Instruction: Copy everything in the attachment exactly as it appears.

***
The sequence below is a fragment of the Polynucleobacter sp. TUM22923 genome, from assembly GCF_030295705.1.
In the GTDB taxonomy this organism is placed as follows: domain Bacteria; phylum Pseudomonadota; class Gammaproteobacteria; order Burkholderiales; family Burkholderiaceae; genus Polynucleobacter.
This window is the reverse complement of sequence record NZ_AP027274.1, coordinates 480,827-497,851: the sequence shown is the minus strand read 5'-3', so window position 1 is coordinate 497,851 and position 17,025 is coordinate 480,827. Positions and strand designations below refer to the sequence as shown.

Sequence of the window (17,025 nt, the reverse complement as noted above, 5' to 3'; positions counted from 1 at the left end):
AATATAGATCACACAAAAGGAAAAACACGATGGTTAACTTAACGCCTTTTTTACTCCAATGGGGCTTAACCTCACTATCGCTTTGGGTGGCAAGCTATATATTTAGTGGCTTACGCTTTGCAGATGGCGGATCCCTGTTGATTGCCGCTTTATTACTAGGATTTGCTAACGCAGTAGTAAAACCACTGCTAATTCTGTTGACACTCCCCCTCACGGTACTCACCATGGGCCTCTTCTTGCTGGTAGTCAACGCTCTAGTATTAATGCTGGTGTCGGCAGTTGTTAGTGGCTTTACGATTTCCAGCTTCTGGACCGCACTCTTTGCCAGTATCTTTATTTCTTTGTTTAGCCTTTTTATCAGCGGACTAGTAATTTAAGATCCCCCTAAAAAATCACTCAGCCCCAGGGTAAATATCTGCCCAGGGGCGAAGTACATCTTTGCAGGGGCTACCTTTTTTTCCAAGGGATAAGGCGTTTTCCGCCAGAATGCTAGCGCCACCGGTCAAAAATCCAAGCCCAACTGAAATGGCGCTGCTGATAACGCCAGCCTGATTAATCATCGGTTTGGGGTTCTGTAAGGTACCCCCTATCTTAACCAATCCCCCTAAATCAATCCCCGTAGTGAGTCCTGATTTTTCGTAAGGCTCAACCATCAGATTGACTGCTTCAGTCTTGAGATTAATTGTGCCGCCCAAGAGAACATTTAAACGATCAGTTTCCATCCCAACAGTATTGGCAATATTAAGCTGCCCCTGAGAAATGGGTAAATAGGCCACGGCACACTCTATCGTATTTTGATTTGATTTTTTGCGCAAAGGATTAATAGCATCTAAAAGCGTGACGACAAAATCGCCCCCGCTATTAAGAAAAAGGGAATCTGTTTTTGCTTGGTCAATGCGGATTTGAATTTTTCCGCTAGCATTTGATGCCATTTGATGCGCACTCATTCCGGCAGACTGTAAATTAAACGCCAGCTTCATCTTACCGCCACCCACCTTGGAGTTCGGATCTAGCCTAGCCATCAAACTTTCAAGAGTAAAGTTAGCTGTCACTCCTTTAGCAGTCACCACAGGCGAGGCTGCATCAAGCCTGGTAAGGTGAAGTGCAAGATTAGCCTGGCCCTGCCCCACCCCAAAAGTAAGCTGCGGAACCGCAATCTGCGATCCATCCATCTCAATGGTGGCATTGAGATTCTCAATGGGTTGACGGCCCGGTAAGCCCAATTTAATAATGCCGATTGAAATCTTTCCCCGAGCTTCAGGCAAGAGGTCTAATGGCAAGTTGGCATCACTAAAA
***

The sequence below is a fragment of the Polynucleobacter sp. TUM22923 genome, from assembly GCF_030295705.1.
In the GTDB taxonomy this organism is placed as follows: domain Bacteria; phylum Pseudomonadota; class Gammaproteobacteria; order Burkholderiales; family Burkholderiaceae; genus Polynucleobacter.
This window is the reverse complement of sequence record NZ_AP027274.1, coordinates 480,827-497,851: the sequence shown is the minus strand read 5'-3', so window position 1 is coordinate 497,851 and position 17,025 is coordinate 480,827. Positions and strand designations below refer to the sequence as shown.

Sequence of the window (17,025 nt, the reverse complement as noted above, 5' to 3'; positions counted from 1 at the left end):
AATATAGATCACACAAAAGGAAAAACACGATGGTTAACTTAACGCCTTTTTTACTCCAATGGGGCTTAACCTCACTATCGCTTTGGGTGGCAAGCTATATATTTAGTGGCTTACGCTTTGCAGATGGCGGATCCCTGTTGATTGCCGCTTTATTACTAGGATTTGCTAACGCAGTAGTAAAACCACTGCTAATTCTGTTGACACTCCCCCTCACGGTACTCACCATGGGCCTCTTCTTGCTGGTAGTCAACGCTCTAGTATTAATGCTGGTGTCGGCAGTTGTTAGTGGCTTTACGATTTCCAGCTTCTGGACCGCACTCTTTGCCAGTATCTTTATTTCTTTGTTTAGCCTTTTTATCAGCGGACTAGTAATTTAAGATCCCCCTAAAAAATCACTCAGCCCCAGGGTAAATATCTGCCCAGGGGCGAAGTACATCTTTGCAGGGGCTACCTTTTTTTCCAAGGGATAAGGCGTTTTCCGCCAGAATGCTAGCGCCACCGGTCAAAAATCCAAGCCCAACTGAAATGGCGCTGCTGATAACGCCAGCCTGATTAATCATCGGTTTGGGGTTCTGTAAGGTACCCCCTATCTTAACCAATCCCCCTAAATCAATCCCCGTAGTGAGTCCTGATTTTTCGTAAGGCTCAACCATCAGATTGACTGCTTCAGTCTTGAGATTAATTGTGCCGCCCAAGAGAACATTTAAACGATCAGTTTCCATCCCAACAGTATTGGCAATATTAAGCTGCCCCTGAGAAATGGGTAAATAGGCCACGGCACACTCTATCGTATTTTGATTTGATTTTTTGCGCAAAGGATTAATAGCATCTAAAAGCGTGACGACAAAATCGCCCCCGCTATTAAGAAAAAGGGAATCTGTTTTTGCTTGGTCAATGCGGATTTGAATTTTTCCGCTAGCATTTGATGCCATTTGATGCGCACTCATTCCGGCAGACTGTAAATTAAACGCCAGCTTCATCTTACCGCCACCCACCTTGGAGTTCGGATCTAGCCTAGCCATCAAACTTTCAAGAGTAAAGTTAGCTGTCACTCCTTTAGCAGTCACCACAGGCGAGGCTGCATCAAGCCTGGTAAGGTGAAGTGCAAGATTAGCCTGGCCCTGCCCCACCCCAAAAGTAAGCTGCGGAACCGCAATCTGCGATCCATCCATCTCAATGGTGGCATTGAGATTCTCAATGGGTTGACGGCCCGGTAAGCCCAATTTAATAATGCCGATTGAAATCTTTCCCCGAGCTTCAGGCAAGAGGTCTAATGGCAAGTTGGCATCACTAAAA